By the late 1980s it was already a two-horse race for airlines looking for new aircraft that could offer efficient widebody medium capacity aircraft. McDonnell Douglas could only offer its rather long in the tooth DC-10 trijet, which ended production in 1988 and whose successor the MD-11 was aimed at the larger end of the market. McDonnell Douglas had never been able to create the DC-10 twinjet and so the middle of the market was filled only by Boeing (with its 757 and 767) and Airbus (with its A300-600 and A310).
For the Eastern Bloc flag carriers it would be between these two families that they would have the choice when considering modernising their fleets of Ilyushin IL-62s or expanding international networks. None of them had either the finances or passenger numbers to support the acquisition of larger widebodies like the MD-11 or A330/A340.
The flag carriers of Bulgaria (Balkan Bulgarian), Czechoslovakia (CSA), East Germany (Interflug), Hungary (Malev), Poland (LOT) and Romania (Tarom) were all senior and professional airlines but had been encumbered with the soviet style system of operation since the end of the Second World war.
Poland had been at the forefront of the anti-Soviet agitation with the Solidarity trade unionist movement creating waves as early as 1980. It was not surprising in light of this that LOT Polish Airlines was also at the forefront of the movement towards Westernisation. The carrier already had a mature long-haul network including services to Chicago and New York from Warsaw (restarted in January 1985 after a two-year pause caused by political turmoil). Services were also begun to New Delhi and Beijing and in 1986 charter flights were operated to Chicago and Los Angeles.
Operating these flights were the latest Soviet equipment, the Ilyushin IL-62M of which LOT had 7 (a couple of extra aircraft were leased from Aeroflot at times also). The 186-seater IL-62Ms were quite new with deliveries commencing in 1979 and continuing at a leisurely pace until 1984. Despite this they were hopelessly outdated compared with Western types from even the early 1970s and probably on par economically with late model 707s. One aircraft was lost in Poland’s worst air disaster on May 9, 1987 (see LOT flight 5055 for details) and the aircraft was actually replaced with a new build 1987 IL-62M (SP-LBH) but the crash hardly endeared the Poles to the type.
In fact, the crash was almost a copy of a 1980 crash of one of LOT’s earlier IL-62 non-M variants. At that time the Soviets had refused to believe the crash report findings and once again the Soviets refused to accept the crash findings of the later incident. Eventually after pressure and threats against Polish authorities failed the Soviets were forced to accept responsibility. Even had the IL-62 been at all competitive this chain of events could hardly have led to LOT being happy with the equipment or trusting the source of it.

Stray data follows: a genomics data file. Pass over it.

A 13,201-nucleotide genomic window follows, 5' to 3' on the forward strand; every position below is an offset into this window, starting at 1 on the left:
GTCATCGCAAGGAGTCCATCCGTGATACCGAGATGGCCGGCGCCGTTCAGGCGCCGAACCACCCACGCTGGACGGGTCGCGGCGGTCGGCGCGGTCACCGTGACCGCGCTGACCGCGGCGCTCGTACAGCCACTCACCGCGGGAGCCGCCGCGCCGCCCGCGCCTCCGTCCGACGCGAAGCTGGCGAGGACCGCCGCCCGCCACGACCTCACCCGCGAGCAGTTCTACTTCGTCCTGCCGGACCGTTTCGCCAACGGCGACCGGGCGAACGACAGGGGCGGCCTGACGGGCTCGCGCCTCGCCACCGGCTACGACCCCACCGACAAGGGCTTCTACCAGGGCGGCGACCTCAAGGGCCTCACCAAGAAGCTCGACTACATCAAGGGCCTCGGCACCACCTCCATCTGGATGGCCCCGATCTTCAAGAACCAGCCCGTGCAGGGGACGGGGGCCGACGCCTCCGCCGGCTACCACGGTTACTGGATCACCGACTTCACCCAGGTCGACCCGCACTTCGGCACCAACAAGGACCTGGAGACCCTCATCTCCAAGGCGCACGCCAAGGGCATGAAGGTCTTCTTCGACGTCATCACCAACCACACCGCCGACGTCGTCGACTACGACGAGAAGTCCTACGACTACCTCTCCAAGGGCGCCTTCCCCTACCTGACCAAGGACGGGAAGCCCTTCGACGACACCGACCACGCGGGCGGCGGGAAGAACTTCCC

LOT was clearly interested in acquiring Western equipment. In 1986 the carrier appointed Jerzy Slowinski as director, the first non-political appointee, and he reoriented the airline away from its focus on government transport targets and towards a more commercial operation. LOT ran a competition comparing the 767, A310 and DC-10 and in November 1988 they made their decision in favour of the Boeing product.
The deal was possible due to the thawing of East-West relations but even so the agreement contained restrictions on the maintenance of some electrical systems and engine parts. It wasn’t quite first blood to Boeing however as Interflug had previously ordered A310s, but it would be the 767s that would be delivered first.
The first new 208 seat 767-25DER joined the fleet on April 21, 1989 and was followed on May 19 by the second. The third 767 on order was a larger 249 seat 767-35DER and arrived on August 21, 1990. The 767s also introduced a new novelty for Polish passengers – business class. The 767s proved to offer a near 50% saving in fuel costs compared to the Ilyushins.
It’s a little unclear when LOT retired its last IL-62M, although the bulk of the fleet appears to have been sold to Air Ukraine in 1992. However at least 7 IL-62s were still present at the Warsaw maintenance base in June 1996. LOT supplemented its own long-haul operations by leasing an Air New Zealand 767-204 from May 1992 until November 1994 as well as a pair of Malaysia Airlines DC-10s in 1994/95. The carrier’s fourth owned 767 was acquired new in May 1995 and a fifth joined in May 1997.
Further 767s were acquired second-hand into the 2000s and the 767 proved itself in service. For example in May 1995 one of the engines on the 767-200s surpassed 26,000 hours in service without a visit to the maintenance shop – a testament to the reliability of the Boeing jet and its engines. LOT has survived the post-Soviet era better than most of the Eastern Bloc flag carriers and its 767s soldiered on until late 2013 when they were replaced by new 787 Dreamliners.
Jouzaitis, C. 1988, November. Polish Airline Orders First Non-Soviet jets. Chicago Tribune
Filipcyzk, J. Flying the Flag: European Commercial Air Transport since 1945 – LOT: Connecting East and West in Poland
I'm Richard Stretton: a fan of classic airliners and airlines who enjoys exploring their history through my collection of die-cast airliners. If you enjoy the site please donate whatever you can to help keep it running: